XSHIFT represents a first distance in an X direction between the target pixel and a center of the image data along the X direction;
YSHIFT represents a second distance in a Y direction between the target pixel and the center of the image data along the Y direction;
HalfX is half a length of the reference image in the x direction; and
HalfY is half a width of the reference image in the y direction.
14. The method of
15. The method of
wherein:
Dx=abs(HalfX−x+XSHIFT); Dy=abs(HalfY−y+YSHIFT); “<<2” means multiply by 4 and “>>3” means divide by 8;
XSHIFT represents a first distance in an X direction between the target pixel and a center of the image data along the X direction;
YSHIFT represents a second distance in a Y direction between the target pixel and the center of the image data along the Y direction;
HalfX is half a length of the reference image in the x direction; and
HalfY is half a width of the reference image in the y direction.
16. The method of
17. The method of
18. The method of
19. The method of
20. The method of
21. The method of
22. The method of
Dx=abs(HalfX−x+XSHIFT); Dy=abs(HalfY−y+YSHIFT); XSHIFT represents a first distance in an X direction between the target pixel and a center of the image data along the X direction;
YSHIFT represents a second distance in a Y direction between the target pixel and the center of the image data along the Y direction;
HalfX is half a length of the reference image in the x direction; and
HalfY is half a width of the reference image in the y direction.
23. The method of
24. The method of
Dx=abs(HalfX−x+XSHIFT); Dy=abs(HalfY−y+YSHIFT); XSHIFT represents a first distance in an X direction between the target pixel and a center of the image data along the X direction;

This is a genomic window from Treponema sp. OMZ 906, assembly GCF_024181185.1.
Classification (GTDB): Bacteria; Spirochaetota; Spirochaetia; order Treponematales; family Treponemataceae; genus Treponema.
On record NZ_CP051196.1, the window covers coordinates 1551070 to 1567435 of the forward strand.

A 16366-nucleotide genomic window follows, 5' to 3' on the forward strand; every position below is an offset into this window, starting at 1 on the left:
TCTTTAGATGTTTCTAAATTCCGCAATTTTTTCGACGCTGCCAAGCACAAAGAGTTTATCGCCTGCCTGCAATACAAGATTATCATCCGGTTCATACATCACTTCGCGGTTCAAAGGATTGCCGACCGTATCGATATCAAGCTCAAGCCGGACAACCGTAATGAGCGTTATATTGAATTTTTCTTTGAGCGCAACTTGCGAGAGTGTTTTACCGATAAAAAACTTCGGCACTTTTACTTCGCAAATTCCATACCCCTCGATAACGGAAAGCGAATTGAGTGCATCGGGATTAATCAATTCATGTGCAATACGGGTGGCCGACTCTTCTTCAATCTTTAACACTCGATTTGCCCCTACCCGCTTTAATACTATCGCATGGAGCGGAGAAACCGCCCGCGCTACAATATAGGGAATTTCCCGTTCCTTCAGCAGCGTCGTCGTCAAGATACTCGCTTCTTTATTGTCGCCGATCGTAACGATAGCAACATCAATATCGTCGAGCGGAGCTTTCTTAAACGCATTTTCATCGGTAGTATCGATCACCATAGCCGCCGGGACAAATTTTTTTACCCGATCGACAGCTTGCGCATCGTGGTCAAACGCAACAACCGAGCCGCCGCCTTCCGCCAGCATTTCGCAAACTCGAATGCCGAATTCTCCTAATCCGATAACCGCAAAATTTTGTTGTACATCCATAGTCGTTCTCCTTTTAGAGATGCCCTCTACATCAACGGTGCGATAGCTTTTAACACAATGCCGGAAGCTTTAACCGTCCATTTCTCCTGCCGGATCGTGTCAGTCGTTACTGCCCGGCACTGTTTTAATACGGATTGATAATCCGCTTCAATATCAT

YSHIFT represents a second distance in a Y direction between the target pixel and the center of the image data along the Y direction;
HalfX is half a Length of the reference image in the x direction; and
HalfY is half a width of the reference image in the y direction.
25. The method of
26. The method of
Dx=abs(HalfX−x+XSHIFT); Dy=abs(HalfY−y+YSHIFT); XSHIFT represents a first distance in an X direction between the target pixel and a center of the image data along the X direction;
YSHIFT represents a second distance in a Y direction between the target pixel and the center of the image data along the Y direction;
HalfX is half a length of the reference image in the x direction; and
HalfY is half a width of the reference image in the y direction.
27. The method of
28. The method of
wherein:
Dx=abs(HalfX−x+XSHIFT); Dy=abs(HalfY−y+YSHIFT); “<<2” means multiply by 4 and “>>3” means divide by 8;
XSHIFT represents a first distance in an X direction between the target pixel and a center of the image data along the X direction;